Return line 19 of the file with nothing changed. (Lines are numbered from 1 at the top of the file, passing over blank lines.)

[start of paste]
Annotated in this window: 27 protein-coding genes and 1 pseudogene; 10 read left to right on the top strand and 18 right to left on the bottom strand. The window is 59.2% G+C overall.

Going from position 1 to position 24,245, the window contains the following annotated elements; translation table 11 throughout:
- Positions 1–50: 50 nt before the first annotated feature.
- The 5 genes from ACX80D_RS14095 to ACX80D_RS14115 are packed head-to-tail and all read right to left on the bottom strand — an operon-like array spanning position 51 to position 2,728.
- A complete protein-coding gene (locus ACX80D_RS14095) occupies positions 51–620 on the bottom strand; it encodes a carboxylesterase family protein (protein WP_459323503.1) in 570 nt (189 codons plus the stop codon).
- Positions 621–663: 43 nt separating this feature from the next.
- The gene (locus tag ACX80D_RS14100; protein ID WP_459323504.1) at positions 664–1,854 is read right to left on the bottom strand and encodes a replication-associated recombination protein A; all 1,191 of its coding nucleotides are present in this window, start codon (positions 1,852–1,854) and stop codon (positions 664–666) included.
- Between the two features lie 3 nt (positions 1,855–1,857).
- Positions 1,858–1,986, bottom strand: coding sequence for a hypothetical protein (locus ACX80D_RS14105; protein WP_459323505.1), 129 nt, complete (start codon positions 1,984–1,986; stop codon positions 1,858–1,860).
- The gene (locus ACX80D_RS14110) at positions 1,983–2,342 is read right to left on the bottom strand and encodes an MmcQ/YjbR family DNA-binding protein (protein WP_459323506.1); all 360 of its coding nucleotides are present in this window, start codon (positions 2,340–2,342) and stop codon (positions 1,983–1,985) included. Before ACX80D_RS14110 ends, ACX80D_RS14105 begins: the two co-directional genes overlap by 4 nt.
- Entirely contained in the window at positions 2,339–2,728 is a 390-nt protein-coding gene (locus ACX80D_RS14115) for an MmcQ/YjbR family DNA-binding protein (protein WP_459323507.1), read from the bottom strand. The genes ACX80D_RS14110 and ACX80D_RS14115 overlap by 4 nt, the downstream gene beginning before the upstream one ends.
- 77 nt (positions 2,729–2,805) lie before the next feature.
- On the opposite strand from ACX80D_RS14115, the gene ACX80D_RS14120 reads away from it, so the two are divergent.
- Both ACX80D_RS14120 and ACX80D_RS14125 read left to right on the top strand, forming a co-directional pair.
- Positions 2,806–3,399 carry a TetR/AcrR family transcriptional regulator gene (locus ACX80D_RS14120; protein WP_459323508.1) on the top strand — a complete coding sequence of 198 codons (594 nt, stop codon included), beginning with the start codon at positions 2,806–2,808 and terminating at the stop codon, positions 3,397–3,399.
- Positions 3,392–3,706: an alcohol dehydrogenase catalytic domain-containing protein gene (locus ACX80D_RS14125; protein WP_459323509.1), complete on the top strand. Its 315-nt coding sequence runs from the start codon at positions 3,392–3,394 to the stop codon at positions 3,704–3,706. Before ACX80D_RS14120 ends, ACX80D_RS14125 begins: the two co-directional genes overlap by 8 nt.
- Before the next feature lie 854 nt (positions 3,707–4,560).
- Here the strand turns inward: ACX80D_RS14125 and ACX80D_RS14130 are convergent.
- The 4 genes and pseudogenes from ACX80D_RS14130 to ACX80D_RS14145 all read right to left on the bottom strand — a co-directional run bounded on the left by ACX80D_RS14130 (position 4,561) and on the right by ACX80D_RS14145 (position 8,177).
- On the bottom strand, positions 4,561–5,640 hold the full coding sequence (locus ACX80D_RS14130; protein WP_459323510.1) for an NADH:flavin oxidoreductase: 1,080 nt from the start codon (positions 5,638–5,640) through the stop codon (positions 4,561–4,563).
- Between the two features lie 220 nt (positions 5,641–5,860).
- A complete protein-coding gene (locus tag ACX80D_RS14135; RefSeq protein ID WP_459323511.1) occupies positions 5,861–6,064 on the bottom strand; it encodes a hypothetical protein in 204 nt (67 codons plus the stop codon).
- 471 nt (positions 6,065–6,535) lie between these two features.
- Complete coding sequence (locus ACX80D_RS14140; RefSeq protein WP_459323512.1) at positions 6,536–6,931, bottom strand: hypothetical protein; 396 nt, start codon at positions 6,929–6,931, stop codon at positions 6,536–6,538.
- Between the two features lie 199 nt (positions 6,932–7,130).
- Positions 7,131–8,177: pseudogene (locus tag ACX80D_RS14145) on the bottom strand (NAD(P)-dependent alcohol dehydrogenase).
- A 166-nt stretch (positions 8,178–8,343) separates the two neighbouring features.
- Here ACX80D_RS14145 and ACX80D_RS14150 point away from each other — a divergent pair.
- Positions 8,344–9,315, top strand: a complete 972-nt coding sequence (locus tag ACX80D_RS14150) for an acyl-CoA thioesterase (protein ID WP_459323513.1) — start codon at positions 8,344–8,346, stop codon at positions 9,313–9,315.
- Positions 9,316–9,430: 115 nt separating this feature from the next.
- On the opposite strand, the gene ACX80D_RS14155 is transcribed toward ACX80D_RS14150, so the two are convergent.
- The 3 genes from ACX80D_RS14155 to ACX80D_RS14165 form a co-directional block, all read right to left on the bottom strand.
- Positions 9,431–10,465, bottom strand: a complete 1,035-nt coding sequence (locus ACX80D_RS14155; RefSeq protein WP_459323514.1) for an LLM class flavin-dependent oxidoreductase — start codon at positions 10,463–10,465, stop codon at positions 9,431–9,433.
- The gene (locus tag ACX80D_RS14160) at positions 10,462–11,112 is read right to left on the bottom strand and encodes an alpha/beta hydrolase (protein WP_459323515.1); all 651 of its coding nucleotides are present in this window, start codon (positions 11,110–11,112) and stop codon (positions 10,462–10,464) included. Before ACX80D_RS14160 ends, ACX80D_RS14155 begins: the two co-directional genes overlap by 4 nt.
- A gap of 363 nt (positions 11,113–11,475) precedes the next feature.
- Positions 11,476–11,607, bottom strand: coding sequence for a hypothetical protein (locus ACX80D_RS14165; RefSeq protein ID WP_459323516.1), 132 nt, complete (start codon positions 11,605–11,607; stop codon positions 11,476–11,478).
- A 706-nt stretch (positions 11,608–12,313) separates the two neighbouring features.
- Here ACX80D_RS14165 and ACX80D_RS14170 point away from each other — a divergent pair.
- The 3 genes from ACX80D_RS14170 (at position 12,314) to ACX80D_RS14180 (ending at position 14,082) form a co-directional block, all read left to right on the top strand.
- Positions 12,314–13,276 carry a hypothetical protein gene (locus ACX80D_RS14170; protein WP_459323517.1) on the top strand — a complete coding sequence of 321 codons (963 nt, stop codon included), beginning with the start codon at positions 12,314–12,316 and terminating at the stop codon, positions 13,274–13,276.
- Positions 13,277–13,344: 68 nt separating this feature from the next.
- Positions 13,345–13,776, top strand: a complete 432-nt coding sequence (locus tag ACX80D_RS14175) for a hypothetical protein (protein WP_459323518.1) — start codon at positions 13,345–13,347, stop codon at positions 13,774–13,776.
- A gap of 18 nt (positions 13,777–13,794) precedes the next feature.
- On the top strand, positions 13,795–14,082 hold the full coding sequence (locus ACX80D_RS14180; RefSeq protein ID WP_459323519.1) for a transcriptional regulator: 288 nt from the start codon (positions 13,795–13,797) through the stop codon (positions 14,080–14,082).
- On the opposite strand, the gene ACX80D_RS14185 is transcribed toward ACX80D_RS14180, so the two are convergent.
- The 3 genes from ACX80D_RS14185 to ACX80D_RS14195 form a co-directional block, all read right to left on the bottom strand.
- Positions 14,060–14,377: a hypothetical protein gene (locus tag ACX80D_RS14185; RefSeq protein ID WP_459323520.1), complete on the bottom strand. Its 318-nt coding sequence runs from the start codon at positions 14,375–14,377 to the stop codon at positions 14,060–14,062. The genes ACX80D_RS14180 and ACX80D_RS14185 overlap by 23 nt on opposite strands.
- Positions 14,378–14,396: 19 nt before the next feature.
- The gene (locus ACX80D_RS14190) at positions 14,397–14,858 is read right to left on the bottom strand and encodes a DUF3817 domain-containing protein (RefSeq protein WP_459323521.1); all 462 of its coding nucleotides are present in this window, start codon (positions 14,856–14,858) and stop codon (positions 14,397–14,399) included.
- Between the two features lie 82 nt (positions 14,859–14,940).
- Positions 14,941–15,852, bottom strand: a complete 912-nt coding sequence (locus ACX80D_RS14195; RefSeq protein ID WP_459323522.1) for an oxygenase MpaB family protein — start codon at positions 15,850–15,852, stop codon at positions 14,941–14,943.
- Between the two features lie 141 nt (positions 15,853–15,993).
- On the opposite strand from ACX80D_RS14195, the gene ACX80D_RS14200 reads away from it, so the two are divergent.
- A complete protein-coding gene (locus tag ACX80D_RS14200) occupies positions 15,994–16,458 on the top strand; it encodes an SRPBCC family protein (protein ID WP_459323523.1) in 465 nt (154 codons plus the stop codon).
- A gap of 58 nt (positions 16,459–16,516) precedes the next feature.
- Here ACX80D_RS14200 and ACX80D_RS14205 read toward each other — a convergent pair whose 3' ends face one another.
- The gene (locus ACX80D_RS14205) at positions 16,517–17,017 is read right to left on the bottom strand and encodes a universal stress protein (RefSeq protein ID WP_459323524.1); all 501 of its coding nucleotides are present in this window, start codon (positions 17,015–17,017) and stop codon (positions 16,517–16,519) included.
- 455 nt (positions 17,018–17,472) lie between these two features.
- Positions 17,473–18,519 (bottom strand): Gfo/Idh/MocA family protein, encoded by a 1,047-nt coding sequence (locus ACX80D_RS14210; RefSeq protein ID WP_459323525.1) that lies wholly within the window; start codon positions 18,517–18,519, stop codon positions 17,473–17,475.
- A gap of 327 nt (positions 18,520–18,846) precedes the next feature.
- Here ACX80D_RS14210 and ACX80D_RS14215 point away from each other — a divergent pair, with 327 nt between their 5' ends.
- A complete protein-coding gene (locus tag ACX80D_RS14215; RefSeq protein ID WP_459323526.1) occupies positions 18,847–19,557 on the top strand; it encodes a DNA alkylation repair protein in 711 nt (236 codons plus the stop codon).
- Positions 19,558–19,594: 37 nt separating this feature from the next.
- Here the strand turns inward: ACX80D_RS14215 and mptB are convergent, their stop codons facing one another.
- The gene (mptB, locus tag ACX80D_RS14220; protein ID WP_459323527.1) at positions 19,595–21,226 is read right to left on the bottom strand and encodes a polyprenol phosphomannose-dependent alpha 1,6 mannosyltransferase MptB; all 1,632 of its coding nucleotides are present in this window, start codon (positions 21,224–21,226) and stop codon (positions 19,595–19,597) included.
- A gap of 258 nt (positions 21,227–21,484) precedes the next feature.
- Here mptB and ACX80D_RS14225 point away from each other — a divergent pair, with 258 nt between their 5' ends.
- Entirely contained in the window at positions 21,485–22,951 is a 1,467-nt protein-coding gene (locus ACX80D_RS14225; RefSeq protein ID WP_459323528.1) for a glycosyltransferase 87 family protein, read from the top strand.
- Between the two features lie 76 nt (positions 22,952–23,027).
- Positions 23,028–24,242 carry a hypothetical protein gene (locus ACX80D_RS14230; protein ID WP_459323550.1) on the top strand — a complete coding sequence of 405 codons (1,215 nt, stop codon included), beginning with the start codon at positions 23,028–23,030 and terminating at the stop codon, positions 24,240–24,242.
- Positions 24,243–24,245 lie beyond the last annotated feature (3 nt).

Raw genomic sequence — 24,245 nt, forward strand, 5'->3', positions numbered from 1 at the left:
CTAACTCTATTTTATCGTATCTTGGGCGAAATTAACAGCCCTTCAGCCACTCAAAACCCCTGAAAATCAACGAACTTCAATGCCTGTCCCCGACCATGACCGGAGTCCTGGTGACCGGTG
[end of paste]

- The 4 genes and pseudogenes from ACX80D_RS14130 to ACX80D_RS14145 all read right to left on the bottom strand — a co-directional run bounded on the left by ACX80D_RS14130 (position 4,561) and on the right by ACX80D_RS14145 (position 8,177).